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Adopters’ Expectations Prior to Companion-Animal Ownership

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Title: Adopters’ Expectations Prior to Companion-Animal Ownership
Author: O'Connor, Rachel
Department: Department of Population Medicine
Program: Population Medicine
Advisor: Coe, Jason
Abstract: Adopters’ thoughts and expectations prior to bringing home a companion animal were explored using one-on-one interviews (n=17) at three animal shelters in Ontario. Thematic analysis revealed “adopter concerns of, and perceived challenges to, companion-animal ownership”, “adopter and animal factors taken into consideration in the decision to adopt”, “perceived emotional benefits of the human-companion animal relationship”, “advice and sources for acquiring information”, and “adopter considerations surrounding the required care of a companion animal”. An observational study, involving potential adopters (n=234) recruited from 20 municipal pounds and animal shelters in southern Ontario, explored the associations between lifestyle characteristics and expectations for companion-animal ownership. Linear mixed regression showed adopters’ interest in dogs versus cats affected their expectations of “animal behaviour”, “human-companion animal relationship”, and “effort required in companion-animal ownership”. Relationship status affected “human-companion animal relationship” expectations. Animal-care knowledge influenced “effort required in companion-animal ownership” expectations. Overall results identify areas to educate adopters and guide future research.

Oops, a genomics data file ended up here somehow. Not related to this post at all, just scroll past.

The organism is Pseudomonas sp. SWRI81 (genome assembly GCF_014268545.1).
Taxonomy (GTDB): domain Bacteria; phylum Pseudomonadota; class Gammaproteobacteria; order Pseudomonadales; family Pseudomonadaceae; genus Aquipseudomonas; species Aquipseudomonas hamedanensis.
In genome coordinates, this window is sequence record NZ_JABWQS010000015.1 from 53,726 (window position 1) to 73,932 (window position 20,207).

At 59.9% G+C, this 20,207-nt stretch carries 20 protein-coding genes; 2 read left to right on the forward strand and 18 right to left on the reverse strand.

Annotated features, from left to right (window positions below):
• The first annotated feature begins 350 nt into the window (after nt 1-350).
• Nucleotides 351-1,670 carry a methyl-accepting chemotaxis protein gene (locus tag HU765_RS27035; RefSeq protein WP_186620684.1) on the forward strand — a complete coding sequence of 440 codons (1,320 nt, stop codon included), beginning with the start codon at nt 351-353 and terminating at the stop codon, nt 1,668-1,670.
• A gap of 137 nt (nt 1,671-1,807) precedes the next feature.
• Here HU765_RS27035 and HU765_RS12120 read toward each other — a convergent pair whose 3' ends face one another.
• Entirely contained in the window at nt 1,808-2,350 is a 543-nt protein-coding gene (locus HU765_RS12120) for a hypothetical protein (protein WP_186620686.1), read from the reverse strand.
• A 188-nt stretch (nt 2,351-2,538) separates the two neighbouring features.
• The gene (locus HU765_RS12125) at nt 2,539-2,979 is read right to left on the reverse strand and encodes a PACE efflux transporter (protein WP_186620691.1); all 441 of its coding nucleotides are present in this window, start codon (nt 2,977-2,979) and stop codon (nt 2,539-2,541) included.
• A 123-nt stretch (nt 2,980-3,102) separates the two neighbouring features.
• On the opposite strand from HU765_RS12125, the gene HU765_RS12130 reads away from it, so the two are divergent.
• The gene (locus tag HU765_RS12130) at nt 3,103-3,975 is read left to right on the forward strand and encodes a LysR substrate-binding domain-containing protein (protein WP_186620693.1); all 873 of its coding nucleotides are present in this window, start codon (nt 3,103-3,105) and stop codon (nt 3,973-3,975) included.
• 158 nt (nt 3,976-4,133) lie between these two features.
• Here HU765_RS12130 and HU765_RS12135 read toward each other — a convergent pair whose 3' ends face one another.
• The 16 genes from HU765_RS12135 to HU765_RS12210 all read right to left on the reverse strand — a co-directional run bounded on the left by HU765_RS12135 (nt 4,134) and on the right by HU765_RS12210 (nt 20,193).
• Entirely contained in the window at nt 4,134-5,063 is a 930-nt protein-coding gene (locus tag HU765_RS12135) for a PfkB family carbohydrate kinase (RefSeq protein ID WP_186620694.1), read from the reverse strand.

Date: 2014-03
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